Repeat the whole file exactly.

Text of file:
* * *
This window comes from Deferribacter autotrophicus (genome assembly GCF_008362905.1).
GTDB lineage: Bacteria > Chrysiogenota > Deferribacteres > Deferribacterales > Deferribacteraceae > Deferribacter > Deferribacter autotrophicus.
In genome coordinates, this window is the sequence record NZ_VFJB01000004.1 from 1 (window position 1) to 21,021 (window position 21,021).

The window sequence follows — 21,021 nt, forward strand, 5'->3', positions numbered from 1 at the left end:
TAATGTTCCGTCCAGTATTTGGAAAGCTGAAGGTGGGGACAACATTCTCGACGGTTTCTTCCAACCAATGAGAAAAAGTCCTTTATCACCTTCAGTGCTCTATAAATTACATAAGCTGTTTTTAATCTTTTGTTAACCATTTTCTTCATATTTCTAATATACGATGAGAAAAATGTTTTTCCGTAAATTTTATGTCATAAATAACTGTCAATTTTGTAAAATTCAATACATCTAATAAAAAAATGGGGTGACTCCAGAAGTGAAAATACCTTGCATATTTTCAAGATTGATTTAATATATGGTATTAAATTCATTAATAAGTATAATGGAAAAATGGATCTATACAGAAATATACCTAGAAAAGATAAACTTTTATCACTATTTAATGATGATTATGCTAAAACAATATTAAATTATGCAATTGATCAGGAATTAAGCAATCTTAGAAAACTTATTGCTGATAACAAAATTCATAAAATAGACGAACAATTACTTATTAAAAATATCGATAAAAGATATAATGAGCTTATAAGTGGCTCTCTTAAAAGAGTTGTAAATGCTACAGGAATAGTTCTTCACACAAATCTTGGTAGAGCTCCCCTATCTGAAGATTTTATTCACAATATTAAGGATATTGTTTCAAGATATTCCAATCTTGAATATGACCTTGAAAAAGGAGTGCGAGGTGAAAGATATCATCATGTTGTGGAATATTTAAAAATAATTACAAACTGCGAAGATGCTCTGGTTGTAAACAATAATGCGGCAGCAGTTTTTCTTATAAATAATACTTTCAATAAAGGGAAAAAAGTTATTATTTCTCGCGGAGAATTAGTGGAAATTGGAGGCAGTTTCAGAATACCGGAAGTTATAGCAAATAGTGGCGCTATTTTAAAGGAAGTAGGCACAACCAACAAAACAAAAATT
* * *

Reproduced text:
This window comes from Deferribacter autotrophicus (genome assembly GCF_008362905.1).
GTDB lineage: Bacteria > Chrysiogenota > Deferribacteres > Deferribacterales > Deferribacteraceae > Deferribacter > Deferribacter autotrophicus.
In genome coordinates, this window is the sequence record NZ_VFJB01000004.1 from 1 (window position 1) to 21,021 (window position 21,021).

The window sequence follows — 21,021 nt, forward strand, 5'->3', positions numbered from 1 at the left end:
TAATGTTCCGTCCAGTATTTGGAAAGCTGAAGGTGGGGACAACATTCTCGACGGTTTCTTCCAACCAATGAGAAAAAGTCCTTTATCACCTTCAGTGCTCTATAAATTACATAAGCTGTTTTTAATCTTTTGTTAACCATTTTCTTCATATTTCTAATATACGATGAGAAAAATGTTTTTCCGTAAATTTTATGTCATAAATAACTGTCAATTTTGTAAAATTCAATACATCTAATAAAAAAATGGGGTGACTCCAGAAGTGAAAATACCTTGCATATTTTCAAGATTGATTTAATATATGGTATTAAATTCATTAATAAGTATAATGGAAAAATGGATCTATACAGAAATATACCTAGAAAAGATAAACTTTTATCACTATTTAATGATGATTATGCTAAAACAATATTAAATTATGCAATTGATCAGGAATTAAGCAATCTTAGAAAACTTATTGCTGATAACAAAATTCATAAAATAGACGAACAATTACTTATTAAAAATATCGATAAAAGATATAATGAGCTTATAAGTGGCTCTCTTAAAAGAGTTGTAAATGCTACAGGAATAGTTCTTCACACAAATCTTGGTAGAGCTCCCCTATCTGAAGATTTTATTCACAATATTAAGGATATTGTTTCAAGATATTCCAATCTTGAATATGACCTTGAAAAAGGAGTGCGAGGTGAAAGATATCATCATGTTGTGGAATATTTAAAAATAATTACAAACTGCGAAGATGCTCTGGTTGTAAACAATAATGCGGCAGCAGTTTTTCTTATAAATAATACTTTCAATAAAGGGAAAAAAGTTATTATTTCTCGCGGAGAATTAGTGGAAATTGGAGGCAGTTTCAGAATACCGGAAGTTATAGCAAATAGTGGCGCTATTTTAAAGGAAGTAGGCACAACCAACAAAACAAAAATT